Between the armed COVID-19 “reopening” protests, President Donald Trump’s threat to withhold pandemic relief funds over vote-by-mail efforts, and invectives referring to Governor Gretchen Whitmer as “that woman,” Michigan isn’t just a battleground state in 2020—it feels like an actual battleground.
Sadly, the smoke of this political firefight obscures the sum of lives and jobs Michigan has lost to COVID-19. The coronavirus’s spread here illustrates the dual contagion in both health and the economy, as highly interconnected global supply and distribution chains—in autos, food, and many other products—are disrupted. As seen in the table below, Michigan suffered greater job loss in April than states in the pandemic-ravaged Northeast, as well as those almost entirely dependent on tourism.
Table 1: States with the steepest March-April employment losses
|State||March||April||Job Loss||% Drop|
Source: U.S. Bureau of Labor Statistics, State and Metro Area Employment, Hours, & Earnings. Employment refers to total nonfarm payroll jobs.
At the same time, COVID-19 has wrought havoc on vulnerable populations in the state. Michigan has the fifth-highest death toll, and more than three-quarters of coronavirus-related deaths have taken place in greater Detroit—the lifeblood of economic opportunity for many people of color who came north during the Great Migration or fled violence in the Middle East.
Recent decades have not been kind to this region or its people, with trade, the transition to a service-dominated economy, and a decline in unionization bringing deindustrialization and job loss. For those fortunate enough to have a job for an automaker or a first-tier parts supplier, a middle-class lifestyle is still available. For many others without a college education, few decent alternative jobs are within reach. As a result, poverty and poor health are common. And COVID-19 is going to make it worse.
Even when the pandemic abates, Michigan’s manufacturing-intensive regions will still face some of the most severe recovery challenges. The state’s workers and families are more likely to see deeper and extended economic impacts from the COVID-19-induced recession, which is not only pulling the plug on many production jobs, but also halting work in many small businesses downstream.
Many of those jobs and businesses won’t come back. Plenty of restaurants and personal service small businesses also may not survive, but starting new firms in those industries will be less of a challenge as the economy recovers. Rebuilding complex supply chains in manufacturing, however, is much more difficult, with bigger implications for the creation of downstream jobs. Moreover, history shows that a deep recession also will accelerate disruptive automation and change the skills demanded by employers. This poses a particular challenge for Michigan and other Rustbelt states with aging workforces that lag in rates of postsecondary education.
These disruptions help explain why Michigan is the state with the largest share of its workers unemployed due to COVID-19. But it also explains why the state tops the country in its share of unemployed workers seeking and receiving jobless benefits.
As we’ve detailed previously, unemployment insurance (UI)—in which employers pay into a fund that supports workers when they are temporarily laid off through no fault of their own—became a federally sponsored (but state administered) program in 1935. Born from the Great Depression, it was established to provide temporary income support to full-time workers in highly cyclical industries who were idled or had to search for a new job.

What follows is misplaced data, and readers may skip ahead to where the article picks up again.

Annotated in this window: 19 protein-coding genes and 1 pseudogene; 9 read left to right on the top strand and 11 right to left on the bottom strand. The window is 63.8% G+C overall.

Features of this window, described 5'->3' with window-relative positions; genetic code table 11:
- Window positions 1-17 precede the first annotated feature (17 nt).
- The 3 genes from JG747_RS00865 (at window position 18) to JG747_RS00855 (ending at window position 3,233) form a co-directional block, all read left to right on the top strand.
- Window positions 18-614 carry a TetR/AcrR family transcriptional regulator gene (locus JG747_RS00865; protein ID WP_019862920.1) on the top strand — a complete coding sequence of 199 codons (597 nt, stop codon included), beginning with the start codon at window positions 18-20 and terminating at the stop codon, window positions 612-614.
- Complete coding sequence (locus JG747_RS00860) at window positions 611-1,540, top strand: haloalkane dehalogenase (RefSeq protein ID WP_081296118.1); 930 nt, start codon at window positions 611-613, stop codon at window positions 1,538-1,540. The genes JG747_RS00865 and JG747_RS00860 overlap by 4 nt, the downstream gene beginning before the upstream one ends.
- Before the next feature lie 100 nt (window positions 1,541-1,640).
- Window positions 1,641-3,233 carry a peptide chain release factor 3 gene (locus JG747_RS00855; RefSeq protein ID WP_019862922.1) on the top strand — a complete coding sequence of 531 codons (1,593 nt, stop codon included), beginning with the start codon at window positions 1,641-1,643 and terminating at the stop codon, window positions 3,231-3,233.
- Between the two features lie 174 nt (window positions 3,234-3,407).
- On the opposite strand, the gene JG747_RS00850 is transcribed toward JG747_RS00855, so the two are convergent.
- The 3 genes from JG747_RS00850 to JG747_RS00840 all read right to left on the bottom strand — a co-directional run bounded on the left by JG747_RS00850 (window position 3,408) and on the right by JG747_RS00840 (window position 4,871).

Since then, the program has occasionally been expanded. In 1970, disaster unemployment assistance was created to assist workers suffering from a government-declared disaster but were not eligible for normal UI. This extension formed the basis for the CARES Act’s Pandemic Unemployment Assistance, temporarily allowing self-employed, gig, and contract workers to collect unemployment insurance (in most states at least), as well as additional federally funded benefits of $600 weekly through July. More recently, several states have adopted short-time compensation or work-sharing, allowing employers to spread out work reductions by reducing the hours of employees, who are then able to collect prorated unemployment assistance.
Michigan’s high rate of benefit receipt reflects the state having more workers in the types of jobs that UI was designed for. Claims in our state were disproportionately driven by manufacturing (and specifically auto-related manufacturing) relatively early on in the crisis, and slightly later by construction.
Despite the overall drop in union prevalence, these cyclical industries are still highly unionized in Michigan, and unions often assist and educate their members in applying for unemployment benefits in downtimes. Other states with high unemployment rates in April, such as Nevada and Hawaii, depend on service jobs in travel and tourism, and workers there likely had less experience with the unemployment system. Michigan’s rapid ramp-up in claims also stemmed, in part, from Governor Whitmer’s executive order to expedite the application process by waiving some of the normal eligibility and work search requirements. These waivers are permitted by the CARES Act, but not all states have used them.
The COVID-19 pandemic has been like a giant social X-ray, exposing many truths. In Michigan, it has revealed the persistent dependence of the state’s economy on manufacturing. But it also means that our unemployed workers got assistance faster, possibly ameliorating the dip in spending relative to other hard-hit states. In this regard, Michigan may have lessons on the urgency to provide more support and economic security for workers navigating the continuing economic crisis.